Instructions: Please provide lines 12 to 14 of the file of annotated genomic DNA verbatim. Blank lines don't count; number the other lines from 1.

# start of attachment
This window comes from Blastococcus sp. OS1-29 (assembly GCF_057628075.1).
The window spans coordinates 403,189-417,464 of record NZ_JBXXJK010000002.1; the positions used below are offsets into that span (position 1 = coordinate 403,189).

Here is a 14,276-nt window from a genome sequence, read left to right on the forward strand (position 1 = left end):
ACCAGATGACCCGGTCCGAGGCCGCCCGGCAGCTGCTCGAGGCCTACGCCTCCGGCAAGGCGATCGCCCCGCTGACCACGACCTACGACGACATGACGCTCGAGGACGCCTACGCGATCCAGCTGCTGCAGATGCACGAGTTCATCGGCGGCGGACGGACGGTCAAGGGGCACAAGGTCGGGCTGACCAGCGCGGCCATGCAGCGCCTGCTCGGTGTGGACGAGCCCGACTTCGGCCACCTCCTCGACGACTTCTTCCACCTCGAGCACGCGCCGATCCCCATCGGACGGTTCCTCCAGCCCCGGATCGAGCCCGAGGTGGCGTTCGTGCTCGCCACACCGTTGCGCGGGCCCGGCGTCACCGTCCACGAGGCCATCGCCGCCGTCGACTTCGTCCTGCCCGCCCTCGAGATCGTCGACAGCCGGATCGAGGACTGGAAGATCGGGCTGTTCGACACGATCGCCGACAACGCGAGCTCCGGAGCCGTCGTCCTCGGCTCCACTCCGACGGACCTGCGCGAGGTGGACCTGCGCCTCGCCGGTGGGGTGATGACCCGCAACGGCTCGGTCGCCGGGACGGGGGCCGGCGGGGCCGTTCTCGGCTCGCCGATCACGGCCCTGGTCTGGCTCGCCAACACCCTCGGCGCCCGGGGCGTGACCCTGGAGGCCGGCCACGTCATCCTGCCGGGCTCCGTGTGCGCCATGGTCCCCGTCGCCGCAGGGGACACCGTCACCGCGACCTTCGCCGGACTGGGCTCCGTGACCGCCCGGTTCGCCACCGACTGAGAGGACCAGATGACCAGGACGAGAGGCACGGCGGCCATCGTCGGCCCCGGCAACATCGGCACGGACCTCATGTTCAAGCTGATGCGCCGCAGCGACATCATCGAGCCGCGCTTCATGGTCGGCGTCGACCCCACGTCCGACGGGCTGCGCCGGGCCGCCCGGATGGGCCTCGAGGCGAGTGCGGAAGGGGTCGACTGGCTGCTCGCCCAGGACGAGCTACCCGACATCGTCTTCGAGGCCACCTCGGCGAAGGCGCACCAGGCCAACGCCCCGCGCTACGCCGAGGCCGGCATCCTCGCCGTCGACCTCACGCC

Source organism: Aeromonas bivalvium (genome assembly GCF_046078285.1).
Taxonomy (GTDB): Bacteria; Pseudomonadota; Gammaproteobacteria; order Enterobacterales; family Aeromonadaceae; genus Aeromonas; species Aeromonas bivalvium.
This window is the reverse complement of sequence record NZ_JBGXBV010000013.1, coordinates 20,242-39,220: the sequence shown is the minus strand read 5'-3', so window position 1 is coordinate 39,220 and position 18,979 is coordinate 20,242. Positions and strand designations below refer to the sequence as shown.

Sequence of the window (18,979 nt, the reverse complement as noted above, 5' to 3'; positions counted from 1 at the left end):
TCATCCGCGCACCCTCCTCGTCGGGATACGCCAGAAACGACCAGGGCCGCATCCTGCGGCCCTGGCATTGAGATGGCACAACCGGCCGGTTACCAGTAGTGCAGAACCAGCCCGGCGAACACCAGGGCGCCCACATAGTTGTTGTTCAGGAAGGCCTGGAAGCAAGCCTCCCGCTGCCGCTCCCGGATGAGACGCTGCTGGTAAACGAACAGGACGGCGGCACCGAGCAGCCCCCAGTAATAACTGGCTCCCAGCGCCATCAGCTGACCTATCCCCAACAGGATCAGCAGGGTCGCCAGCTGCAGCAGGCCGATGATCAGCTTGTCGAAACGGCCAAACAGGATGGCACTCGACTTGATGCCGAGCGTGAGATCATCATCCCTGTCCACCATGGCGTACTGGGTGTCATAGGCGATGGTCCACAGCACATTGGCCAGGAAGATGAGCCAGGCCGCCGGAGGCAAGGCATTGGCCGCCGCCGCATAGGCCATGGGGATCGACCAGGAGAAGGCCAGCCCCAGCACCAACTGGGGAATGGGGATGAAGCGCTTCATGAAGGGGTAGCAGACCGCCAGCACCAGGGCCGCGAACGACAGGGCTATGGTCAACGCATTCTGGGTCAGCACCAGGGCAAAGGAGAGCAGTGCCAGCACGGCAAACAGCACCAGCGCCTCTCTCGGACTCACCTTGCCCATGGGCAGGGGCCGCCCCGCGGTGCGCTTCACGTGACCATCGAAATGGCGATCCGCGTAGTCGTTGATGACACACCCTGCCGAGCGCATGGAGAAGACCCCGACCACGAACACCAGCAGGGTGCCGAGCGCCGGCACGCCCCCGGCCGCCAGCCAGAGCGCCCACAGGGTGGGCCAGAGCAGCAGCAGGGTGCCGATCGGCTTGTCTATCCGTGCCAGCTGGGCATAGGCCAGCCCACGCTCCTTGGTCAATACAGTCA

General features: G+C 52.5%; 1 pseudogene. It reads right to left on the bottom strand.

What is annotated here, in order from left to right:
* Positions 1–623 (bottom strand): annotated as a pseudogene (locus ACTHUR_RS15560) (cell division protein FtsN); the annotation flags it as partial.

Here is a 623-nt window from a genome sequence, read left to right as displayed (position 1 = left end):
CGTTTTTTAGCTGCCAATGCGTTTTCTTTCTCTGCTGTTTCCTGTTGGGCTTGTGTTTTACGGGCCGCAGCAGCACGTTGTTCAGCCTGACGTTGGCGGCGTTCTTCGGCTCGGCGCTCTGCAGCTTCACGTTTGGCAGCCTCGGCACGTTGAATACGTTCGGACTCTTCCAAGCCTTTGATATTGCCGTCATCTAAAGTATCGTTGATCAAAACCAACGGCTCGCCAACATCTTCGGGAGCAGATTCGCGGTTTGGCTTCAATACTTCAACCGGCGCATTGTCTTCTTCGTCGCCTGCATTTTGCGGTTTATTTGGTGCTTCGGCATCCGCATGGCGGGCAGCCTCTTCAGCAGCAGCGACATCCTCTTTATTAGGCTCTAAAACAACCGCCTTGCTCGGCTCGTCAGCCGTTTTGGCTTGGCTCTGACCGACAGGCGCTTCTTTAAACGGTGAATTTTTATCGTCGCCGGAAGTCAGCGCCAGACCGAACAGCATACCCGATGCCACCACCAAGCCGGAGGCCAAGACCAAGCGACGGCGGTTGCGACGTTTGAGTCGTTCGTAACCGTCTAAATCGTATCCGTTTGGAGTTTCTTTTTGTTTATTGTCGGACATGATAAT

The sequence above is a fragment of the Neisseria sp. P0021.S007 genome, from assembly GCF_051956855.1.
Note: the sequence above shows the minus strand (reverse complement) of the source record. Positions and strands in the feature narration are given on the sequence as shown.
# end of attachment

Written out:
* Positions 1–623 (bottom strand): annotated as a pseudogene (locus ACTHUR_RS15560) (cell division protein FtsN); the annotation flags it as partial.

Here is a 623-nt window from a genome sequence, read left to right as displayed (position 1 = left end):
CGTTTTTTAGCTGCCAATGCGTTTTCTTTCTCTGCTGTTTCCTGTTGGGCTTGTGTTTTACGGGCCGCAGCAGCACGTTGTTCAGCCTGACGTTGGCGGCGTTCTTCGGCTCGGCGCTCTGCAGCTTCACGTTTGGCAGCCTCGGCACGTTGAATACGTTCGGACTCTTCCAAGCCTTTGATATTGCCGTCATCTAAAGTATCGTTGATCAAAACCAACGGCTCGCCAACATCTTCGGGAGCAGATTCGCGGTTTGGCTTCAATACTTCAACCGGCGCATTGTCTTCTTCGTCGCCTGCATTTTGCGGTTTATTTGGTGCTTCGGCATCCGCATGGCGGGCAGCCTCTTCAGCAGCAGCGACATCCTCTTTATTAGGCTCTAAAACAACCGCCTTGCTCGGCTCGTCAGCCGTTTTGGCTTGGCTCTGACCGACAGGCGCTTCTTTAAACGGTGAATTTTTATCGTCGCCGGAAGTCAGCGCCAGACCGAACAGCATACCCGATGCCACCACCAAGCCGGAGGCCAAGACCAAGCGACGGCGGTTGCGACGTTTGAGTCGTTCGTAACCGTCTAAATCGTATCCGTTTGGAGTTTCTTTTTGTTTATTGTCGGACATGATAAT